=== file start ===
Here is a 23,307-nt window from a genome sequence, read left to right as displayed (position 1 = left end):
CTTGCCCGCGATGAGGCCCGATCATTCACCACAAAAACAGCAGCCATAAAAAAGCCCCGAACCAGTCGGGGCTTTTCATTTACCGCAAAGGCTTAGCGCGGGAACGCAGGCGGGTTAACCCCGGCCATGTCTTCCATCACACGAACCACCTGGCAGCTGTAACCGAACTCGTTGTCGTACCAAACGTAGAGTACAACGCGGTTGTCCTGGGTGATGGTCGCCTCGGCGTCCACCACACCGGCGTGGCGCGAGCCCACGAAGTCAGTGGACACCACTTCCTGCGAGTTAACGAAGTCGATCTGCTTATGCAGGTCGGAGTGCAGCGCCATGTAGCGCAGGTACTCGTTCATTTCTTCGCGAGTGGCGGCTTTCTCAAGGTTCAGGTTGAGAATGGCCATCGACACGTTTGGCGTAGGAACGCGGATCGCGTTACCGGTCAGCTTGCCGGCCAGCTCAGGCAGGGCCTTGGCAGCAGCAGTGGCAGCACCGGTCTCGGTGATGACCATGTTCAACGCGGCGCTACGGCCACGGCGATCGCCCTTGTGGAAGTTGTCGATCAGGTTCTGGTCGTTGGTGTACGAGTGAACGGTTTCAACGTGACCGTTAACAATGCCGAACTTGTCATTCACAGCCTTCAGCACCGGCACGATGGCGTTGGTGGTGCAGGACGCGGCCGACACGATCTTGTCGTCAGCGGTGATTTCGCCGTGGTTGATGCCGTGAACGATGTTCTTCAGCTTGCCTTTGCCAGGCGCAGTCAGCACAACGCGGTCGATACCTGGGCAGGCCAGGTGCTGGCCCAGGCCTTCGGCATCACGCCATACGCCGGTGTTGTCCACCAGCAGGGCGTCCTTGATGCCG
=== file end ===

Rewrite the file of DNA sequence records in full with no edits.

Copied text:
Here is a 23,307-nt window from a genome sequence, read left to right as displayed (position 1 = left end):
CTTGCCCGCGATGAGGCCCGATCATTCACCACAAAAACAGCAGCCATAAAAAAGCCCCGAACCAGTCGGGGCTTTTCATTTACCGCAAAGGCTTAGCGCGGGAACGCAGGCGGGTTAACCCCGGCCATGTCTTCCATCACACGAACCACCTGGCAGCTGTAACCGAACTCGTTGTCGTACCAAACGTAGAGTACAACGCGGTTGTCCTGGGTGATGGTCGCCTCGGCGTCCACCACACCGGCGTGGCGCGAGCCCACGAAGTCAGTGGACACCACTTCCTGCGAGTTAACGAAGTCGATCTGCTTATGCAGGTCGGAGTGCAGCGCCATGTAGCGCAGGTACTCGTTCATTTCTTCGCGAGTGGCGGCTTTCTCAAGGTTCAGGTTGAGAATGGCCATCGACACGTTTGGCGTAGGAACGCGGATCGCGTTACCGGTCAGCTTGCCGGCCAGCTCAGGCAGGGCCTTGGCAGCAGCAGTGGCAGCACCGGTCTCGGTGATGACCATGTTCAACGCGGCGCTACGGCCACGGCGATCGCCCTTGTGGAAGTTGTCGATCAGGTTCTGGTCGTTGGTGTACGAGTGAACGGTTTCAACGTGACCGTTAACAATGCCGAACTTGTCATTCACAGCCTTCAGCACCGGCACGATGGCGTTGGTGGTGCAGGACGCGGCCGACACGATCTTGTCGTCAGCGGTGATTTCGCCGTGGTTGATGCCGTGAACGATGTTCTTCAGCTTGCCTTTGCCAGGCGCAGTCAGCACAACGCGGTCGATACCTGGGCAGGCCAGGTGCTGGCCCAGGCCTTCGGCATCACGCCATACGCCGGTGTTGTCCACCAGCAGGGCGTCCTTGATGCCG